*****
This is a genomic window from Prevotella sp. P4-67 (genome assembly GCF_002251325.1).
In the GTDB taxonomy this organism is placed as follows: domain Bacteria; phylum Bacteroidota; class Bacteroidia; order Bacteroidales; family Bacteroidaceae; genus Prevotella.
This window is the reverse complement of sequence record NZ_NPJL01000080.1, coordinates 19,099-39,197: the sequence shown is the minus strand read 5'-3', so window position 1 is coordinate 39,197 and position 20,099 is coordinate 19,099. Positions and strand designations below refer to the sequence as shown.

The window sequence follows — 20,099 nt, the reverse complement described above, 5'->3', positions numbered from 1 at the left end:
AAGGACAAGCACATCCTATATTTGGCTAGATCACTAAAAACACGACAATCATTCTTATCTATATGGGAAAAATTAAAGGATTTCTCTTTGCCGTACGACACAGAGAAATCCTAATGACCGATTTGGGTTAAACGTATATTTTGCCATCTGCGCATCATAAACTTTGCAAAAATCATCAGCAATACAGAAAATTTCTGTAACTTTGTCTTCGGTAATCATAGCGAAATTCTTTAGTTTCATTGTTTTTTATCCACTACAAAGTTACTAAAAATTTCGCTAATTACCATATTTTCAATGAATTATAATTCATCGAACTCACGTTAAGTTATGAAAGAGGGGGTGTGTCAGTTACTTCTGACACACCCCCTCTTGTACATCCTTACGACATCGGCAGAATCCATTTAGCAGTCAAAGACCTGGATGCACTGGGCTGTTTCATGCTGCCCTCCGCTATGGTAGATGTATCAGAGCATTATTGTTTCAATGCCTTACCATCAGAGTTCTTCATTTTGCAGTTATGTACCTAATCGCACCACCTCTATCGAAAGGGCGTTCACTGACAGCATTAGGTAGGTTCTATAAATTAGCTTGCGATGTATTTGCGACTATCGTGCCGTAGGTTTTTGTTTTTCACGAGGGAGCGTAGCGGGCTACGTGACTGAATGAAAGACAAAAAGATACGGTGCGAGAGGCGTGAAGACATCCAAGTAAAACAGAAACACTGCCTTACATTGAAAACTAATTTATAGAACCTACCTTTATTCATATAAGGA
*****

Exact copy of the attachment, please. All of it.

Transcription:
This is a genomic window from Prevotella sp. P4-67 (genome assembly GCF_002251325.1).
In the GTDB taxonomy this organism is placed as follows: domain Bacteria; phylum Bacteroidota; class Bacteroidia; order Bacteroidales; family Bacteroidaceae; genus Prevotella.
This window is the reverse complement of sequence record NZ_NPJL01000080.1, coordinates 19,099-39,197: the sequence shown is the minus strand read 5'-3', so window position 1 is coordinate 39,197 and position 20,099 is coordinate 19,099. Positions and strand designations below refer to the sequence as shown.

The window sequence follows — 20,099 nt, the reverse complement described above, 5'->3', positions numbered from 1 at the left end:
AAGGACAAGCACATCCTATATTTGGCTAGATCACTAAAAACACGACAATCATTCTTATCTATATGGGAAAAATTAAAGGATTTCTCTTTGCCGTACGACACAGAGAAATCCTAATGACCGATTTGGGTTAAACGTATATTTTGCCATCTGCGCATCATAAACTTTGCAAAAATCATCAGCAATACAGAAAATTTCTGTAACTTTGTCTTCGGTAATCATAGCGAAATTCTTTAGTTTCATTGTTTTTTATCCACTACAAAGTTACTAAAAATTTCGCTAATTACCATATTTTCAATGAATTATAATTCATCGAACTCACGTTAAGTTATGAAAGAGGGGGTGTGTCAGTTACTTCTGACACACCCCCTCTTGTACATCCTTACGACATCGGCAGAATCCATTTAGCAGTCAAAGACCTGGATGCACTGGGCTGTTTCATGCTGCCCTCCGCTATGGTAGATGTATCAGAGCATTATTGTTTCAATGCCTTACCATCAGAGTTCTTCATTTTGCAGTTATGTACCTAATCGCACCACCTCTATCGAAAGGGCGTTCACTGACAGCATTAGGTAGGTTCTATAAATTAGCTTGCGATGTATTTGCGACTATCGTGCCGTAGGTTTTTGTTTTTCACGAGGGAGCGTAGCGGGCTACGTGACTGAATGAAAGACAAAAAGATACGGTGCGAGAGGCGTGAAGACATCCAAGTAAAACAGAAACACTGCCTTACATTGAAAACTAATTTATAGAACCTACCTTTATTCATATAAGGA